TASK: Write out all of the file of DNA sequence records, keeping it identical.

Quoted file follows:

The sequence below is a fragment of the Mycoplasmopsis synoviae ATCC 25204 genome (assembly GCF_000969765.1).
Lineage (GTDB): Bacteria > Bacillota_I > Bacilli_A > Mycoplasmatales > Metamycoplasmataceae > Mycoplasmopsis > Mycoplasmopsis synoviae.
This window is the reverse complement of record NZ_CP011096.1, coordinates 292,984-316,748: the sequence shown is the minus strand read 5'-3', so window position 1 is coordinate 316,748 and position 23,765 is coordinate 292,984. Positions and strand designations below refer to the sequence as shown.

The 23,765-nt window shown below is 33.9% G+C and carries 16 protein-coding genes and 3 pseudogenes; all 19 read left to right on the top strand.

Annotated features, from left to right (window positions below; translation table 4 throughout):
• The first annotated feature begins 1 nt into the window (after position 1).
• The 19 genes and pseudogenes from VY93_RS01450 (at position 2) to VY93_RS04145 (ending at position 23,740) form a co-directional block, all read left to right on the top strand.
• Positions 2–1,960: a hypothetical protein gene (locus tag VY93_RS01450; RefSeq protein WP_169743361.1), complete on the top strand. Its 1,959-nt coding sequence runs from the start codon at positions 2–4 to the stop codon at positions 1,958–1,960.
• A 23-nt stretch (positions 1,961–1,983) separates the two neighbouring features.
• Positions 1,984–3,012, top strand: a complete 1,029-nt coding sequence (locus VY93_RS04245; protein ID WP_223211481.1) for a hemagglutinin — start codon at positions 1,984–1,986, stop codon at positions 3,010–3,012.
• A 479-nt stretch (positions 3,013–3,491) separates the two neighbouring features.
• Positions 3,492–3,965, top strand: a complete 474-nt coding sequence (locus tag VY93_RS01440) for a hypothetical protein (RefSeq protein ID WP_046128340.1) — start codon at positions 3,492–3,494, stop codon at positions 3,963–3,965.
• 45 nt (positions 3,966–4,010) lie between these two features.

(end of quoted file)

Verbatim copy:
The sequence below is a fragment of the Mycoplasmopsis synoviae ATCC 25204 genome (assembly GCF_000969765.1).
Lineage (GTDB): Bacteria > Bacillota_I > Bacilli_A > Mycoplasmatales > Metamycoplasmataceae > Mycoplasmopsis > Mycoplasmopsis synoviae.
This window is the reverse complement of record NZ_CP011096.1, coordinates 292,984-316,748: the sequence shown is the minus strand read 5'-3', so window position 1 is coordinate 316,748 and position 23,765 is coordinate 292,984. Positions and strand designations below refer to the sequence as shown.

The 23,765-nt window shown below is 33.9% G+C and carries 16 protein-coding genes and 3 pseudogenes; all 19 read left to right on the top strand.

Annotated features, from left to right (window positions below; translation table 4 throughout):
• The first annotated feature begins 1 nt into the window (after position 1).
• The 19 genes and pseudogenes from VY93_RS01450 (at position 2) to VY93_RS04145 (ending at position 23,740) form a co-directional block, all read left to right on the top strand.
• Positions 2–1,960: a hypothetical protein gene (locus tag VY93_RS01450; RefSeq protein WP_169743361.1), complete on the top strand. Its 1,959-nt coding sequence runs from the start codon at positions 2–4 to the stop codon at positions 1,958–1,960.
• A 23-nt stretch (positions 1,961–1,983) separates the two neighbouring features.
• Positions 1,984–3,012, top strand: a complete 1,029-nt coding sequence (locus VY93_RS04245; protein ID WP_223211481.1) for a hemagglutinin — start codon at positions 1,984–1,986, stop codon at positions 3,010–3,012.
• A 479-nt stretch (positions 3,013–3,491) separates the two neighbouring features.
• Positions 3,492–3,965, top strand: a complete 474-nt coding sequence (locus tag VY93_RS01440) for a hypothetical protein (RefSeq protein ID WP_046128340.1) — start codon at positions 3,492–3,494, stop codon at positions 3,963–3,965.
• 45 nt (positions 3,966–4,010) lie between these two features.